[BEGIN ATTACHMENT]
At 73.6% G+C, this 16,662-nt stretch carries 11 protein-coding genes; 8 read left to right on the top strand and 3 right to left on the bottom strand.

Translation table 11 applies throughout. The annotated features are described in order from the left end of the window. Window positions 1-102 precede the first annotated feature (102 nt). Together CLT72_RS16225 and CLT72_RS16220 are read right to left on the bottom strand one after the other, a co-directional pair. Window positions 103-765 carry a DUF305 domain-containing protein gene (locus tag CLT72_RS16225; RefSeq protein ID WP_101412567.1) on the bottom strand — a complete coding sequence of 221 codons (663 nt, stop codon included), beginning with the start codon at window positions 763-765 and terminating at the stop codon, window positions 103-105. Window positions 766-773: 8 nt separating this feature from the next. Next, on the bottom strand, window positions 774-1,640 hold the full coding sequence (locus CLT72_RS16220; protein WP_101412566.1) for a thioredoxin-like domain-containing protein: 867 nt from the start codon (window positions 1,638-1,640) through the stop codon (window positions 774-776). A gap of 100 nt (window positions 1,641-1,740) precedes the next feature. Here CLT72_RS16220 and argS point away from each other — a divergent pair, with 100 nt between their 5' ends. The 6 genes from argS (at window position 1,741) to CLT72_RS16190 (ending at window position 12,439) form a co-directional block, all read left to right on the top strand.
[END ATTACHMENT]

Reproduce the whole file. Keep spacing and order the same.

At 73.6% G+C, this 16,662-nt stretch carries 11 protein-coding genes; 8 read left to right on the top strand and 3 right to left on the bottom strand.

Translation table 11 applies throughout. The annotated features are described in order from the left end of the window. Window positions 1-102 precede the first annotated feature (102 nt). Together CLT72_RS16225 and CLT72_RS16220 are read right to left on the bottom strand one after the other, a co-directional pair. Window positions 103-765 carry a DUF305 domain-containing protein gene (locus tag CLT72_RS16225; RefSeq protein ID WP_101412567.1) on the bottom strand — a complete coding sequence of 221 codons (663 nt, stop codon included), beginning with the start codon at window positions 763-765 and terminating at the stop codon, window positions 103-105. Window positions 766-773: 8 nt separating this feature from the next. Next, on the bottom strand, window positions 774-1,640 hold the full coding sequence (locus CLT72_RS16220; protein WP_101412566.1) for a thioredoxin-like domain-containing protein: 867 nt from the start codon (window positions 1,638-1,640) through the stop codon (window positions 774-776). A gap of 100 nt (window positions 1,641-1,740) precedes the next feature. Here CLT72_RS16220 and argS point away from each other — a divergent pair, with 100 nt between their 5' ends. The 6 genes from argS (at window position 1,741) to CLT72_RS16190 (ending at window position 12,439) form a co-directional block, all read left to right on the top strand.